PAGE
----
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Crackdown dev's new title confirmed as part of Square Enix indie collective

Crackdown 3 rumours went buck wild this morning after Microsoft and Crackdown 2 developer Ruffian Games both teased new game announcement. As it happens, the studio's new title is an indie affair being pushed out through a Square Enix indie initiative.

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GI.biz reports that the Square Enix Collective – announced in October - looks to emulate Steam's success with Greenlight. The platform gives indie studios a chance to pitch new projects to consumers while offering a crowd-funding model, as well as development and distribution assistance.

Ruffian Games, Kitfox Games and Tuque Games were confirmed as the first developers to springboard off the service pilot. Addressing the program's similarity to other formats like Kickstarter and Greenlight, Phil Elliott, project leader at the Collective said, “There are other platforms out there that seem to do similar things, but I don't really see us as in competition with anyone.”

He added, “What I really want people to be able to do is benefit from the scale of a publisher. By that I mean that at Square Enix we have an ability to access things which small teams and new teams don't. They just haven't got those relationships. Whether it's being able to talk to the press or having millions of people we can ping out a marketing email to - our social channels. It's easy for us to make those things available for teams.

"There are numerous examples around the industry of people who have great ideas and it really often depends on the relationships they have - if they get introduced to an influential journalist or maybe they just happen to be seen by a key YouTuber - the audience that those people can bring, well the rest is sort of history for those people."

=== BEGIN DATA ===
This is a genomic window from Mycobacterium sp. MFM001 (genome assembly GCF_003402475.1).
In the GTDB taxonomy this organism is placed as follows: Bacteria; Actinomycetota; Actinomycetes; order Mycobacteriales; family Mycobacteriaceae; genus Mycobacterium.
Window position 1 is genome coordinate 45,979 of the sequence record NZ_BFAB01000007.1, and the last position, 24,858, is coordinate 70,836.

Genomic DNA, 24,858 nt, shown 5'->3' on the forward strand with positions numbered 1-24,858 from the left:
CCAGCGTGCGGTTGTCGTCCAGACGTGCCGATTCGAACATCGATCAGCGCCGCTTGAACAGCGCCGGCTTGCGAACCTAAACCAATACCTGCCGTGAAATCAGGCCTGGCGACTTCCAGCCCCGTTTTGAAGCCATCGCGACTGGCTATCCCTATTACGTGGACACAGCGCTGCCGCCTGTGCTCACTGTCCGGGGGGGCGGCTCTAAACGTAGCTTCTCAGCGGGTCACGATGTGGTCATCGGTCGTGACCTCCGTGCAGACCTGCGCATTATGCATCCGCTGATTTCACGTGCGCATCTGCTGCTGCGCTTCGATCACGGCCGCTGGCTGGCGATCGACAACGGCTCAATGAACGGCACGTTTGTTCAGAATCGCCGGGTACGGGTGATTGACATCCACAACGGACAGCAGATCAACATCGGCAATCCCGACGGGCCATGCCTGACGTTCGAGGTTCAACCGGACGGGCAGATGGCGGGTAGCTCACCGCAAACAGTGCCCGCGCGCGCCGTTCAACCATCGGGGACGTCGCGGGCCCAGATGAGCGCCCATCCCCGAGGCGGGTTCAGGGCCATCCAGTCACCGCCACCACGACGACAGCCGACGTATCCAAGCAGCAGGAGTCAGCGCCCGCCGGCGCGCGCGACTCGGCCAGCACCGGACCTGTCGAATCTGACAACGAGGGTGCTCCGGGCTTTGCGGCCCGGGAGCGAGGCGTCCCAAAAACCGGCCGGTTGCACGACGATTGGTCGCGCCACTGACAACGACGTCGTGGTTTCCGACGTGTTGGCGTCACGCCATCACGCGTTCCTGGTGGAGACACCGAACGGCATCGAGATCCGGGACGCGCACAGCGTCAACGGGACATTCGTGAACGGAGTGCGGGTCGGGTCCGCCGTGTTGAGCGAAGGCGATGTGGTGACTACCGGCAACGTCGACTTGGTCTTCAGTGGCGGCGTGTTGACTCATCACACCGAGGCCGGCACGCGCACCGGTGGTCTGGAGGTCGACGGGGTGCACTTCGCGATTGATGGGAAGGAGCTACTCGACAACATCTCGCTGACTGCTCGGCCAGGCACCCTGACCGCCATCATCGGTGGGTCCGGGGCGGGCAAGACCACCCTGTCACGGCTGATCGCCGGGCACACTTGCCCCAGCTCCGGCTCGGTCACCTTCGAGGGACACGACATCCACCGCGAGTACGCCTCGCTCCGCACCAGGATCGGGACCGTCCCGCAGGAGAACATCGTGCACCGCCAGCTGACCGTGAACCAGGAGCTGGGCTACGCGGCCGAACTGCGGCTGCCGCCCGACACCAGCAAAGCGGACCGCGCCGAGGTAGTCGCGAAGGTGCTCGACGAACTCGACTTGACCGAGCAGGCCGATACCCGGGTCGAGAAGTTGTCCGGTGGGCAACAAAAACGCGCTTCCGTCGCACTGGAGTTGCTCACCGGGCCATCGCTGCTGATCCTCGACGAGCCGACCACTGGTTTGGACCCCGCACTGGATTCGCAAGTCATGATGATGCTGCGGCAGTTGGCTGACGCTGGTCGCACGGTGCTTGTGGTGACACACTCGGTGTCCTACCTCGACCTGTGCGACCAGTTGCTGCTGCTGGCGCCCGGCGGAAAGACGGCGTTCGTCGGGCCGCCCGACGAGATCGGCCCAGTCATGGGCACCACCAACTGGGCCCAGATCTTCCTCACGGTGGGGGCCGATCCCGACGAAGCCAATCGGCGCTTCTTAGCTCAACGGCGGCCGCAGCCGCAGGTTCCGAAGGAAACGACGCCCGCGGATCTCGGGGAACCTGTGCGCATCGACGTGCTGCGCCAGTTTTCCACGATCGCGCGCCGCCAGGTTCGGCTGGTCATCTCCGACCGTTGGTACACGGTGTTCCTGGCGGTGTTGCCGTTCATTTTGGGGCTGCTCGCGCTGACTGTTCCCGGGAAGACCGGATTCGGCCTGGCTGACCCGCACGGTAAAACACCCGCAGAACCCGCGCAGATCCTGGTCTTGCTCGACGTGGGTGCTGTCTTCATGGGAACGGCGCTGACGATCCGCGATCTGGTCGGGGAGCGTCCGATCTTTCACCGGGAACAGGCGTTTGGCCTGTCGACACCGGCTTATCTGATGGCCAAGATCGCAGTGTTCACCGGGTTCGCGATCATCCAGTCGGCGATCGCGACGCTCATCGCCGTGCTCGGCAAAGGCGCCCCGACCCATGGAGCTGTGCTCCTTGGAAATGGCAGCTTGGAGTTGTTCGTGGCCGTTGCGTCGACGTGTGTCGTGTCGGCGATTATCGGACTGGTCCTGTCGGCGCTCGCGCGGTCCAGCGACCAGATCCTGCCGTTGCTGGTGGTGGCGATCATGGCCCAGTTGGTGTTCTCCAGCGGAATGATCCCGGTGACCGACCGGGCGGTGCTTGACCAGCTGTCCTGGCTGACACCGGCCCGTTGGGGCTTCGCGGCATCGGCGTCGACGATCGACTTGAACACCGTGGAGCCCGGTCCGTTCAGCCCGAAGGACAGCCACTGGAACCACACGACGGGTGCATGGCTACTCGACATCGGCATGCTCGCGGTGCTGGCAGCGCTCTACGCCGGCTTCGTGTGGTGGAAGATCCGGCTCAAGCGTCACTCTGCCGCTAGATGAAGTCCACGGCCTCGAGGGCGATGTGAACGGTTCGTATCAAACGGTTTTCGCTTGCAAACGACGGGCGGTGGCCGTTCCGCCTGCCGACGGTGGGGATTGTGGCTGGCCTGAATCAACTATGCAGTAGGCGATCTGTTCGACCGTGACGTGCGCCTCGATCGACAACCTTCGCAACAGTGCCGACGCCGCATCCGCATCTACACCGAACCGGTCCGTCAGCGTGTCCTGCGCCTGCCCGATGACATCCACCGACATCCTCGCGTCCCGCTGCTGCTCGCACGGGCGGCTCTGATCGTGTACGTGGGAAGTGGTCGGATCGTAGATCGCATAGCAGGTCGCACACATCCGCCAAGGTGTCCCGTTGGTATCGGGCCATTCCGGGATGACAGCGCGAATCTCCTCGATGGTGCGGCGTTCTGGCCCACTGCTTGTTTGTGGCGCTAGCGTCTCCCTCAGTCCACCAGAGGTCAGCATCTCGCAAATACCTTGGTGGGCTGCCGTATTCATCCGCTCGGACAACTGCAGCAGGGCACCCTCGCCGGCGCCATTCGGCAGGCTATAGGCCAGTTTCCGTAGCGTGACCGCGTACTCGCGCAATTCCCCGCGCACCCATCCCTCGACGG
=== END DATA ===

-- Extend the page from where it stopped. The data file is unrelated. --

The Collective works by first submitting new projects to consumers with transparency, and the most-supported pitches will move on to crowd-funding on IndieGoGo. If it gets funded, Square Enix can step in as distributor, but even then there's no obligation to side with the publisher, if the creators want to go elsewhere.

Elliot explained, “At the end of the feedback phase, if we feel the community is supportive of an idea, we may offer a team the opportunity to go through the Indiegogo process via the Collective campaign page. But they don't have to accept that, and can go to another publisher, or set up a crowdfunding campaign on another platform - it's up to them."

Square will take 5% of IndieGoGo crowd-funding, 10 % of net revenue if the project incorporates an Eidos IP, and a further 10% if Square acts as distributor.

In a statement, Ruffian Games producer James Cope said of the initiative, “Ruffian Games is really excited to be involved with Collective from launch, we think it’s a great idea that lowers the boundaries for smaller and more independent developers to get new ideas in front of an experienced audience. The benefits of being able to grow a following ahead of a crowd funded campaign are clear but Collective gives an extra level of confidence and the options open to us for distribution in the future are incredibly helpful.”

We'll have more on the Square Enix Collective games and program as it happens, but for now, what do you think? Is it a good model, seeing as successful projects have Square behind them at the end? Let us know what you think below.

About the Author

Dave Cook avatar

Dave Cook


Living in Edinburgh, Scotland. Writing a game called Jettison and a book called Seventh Circle. Loves spicy food.

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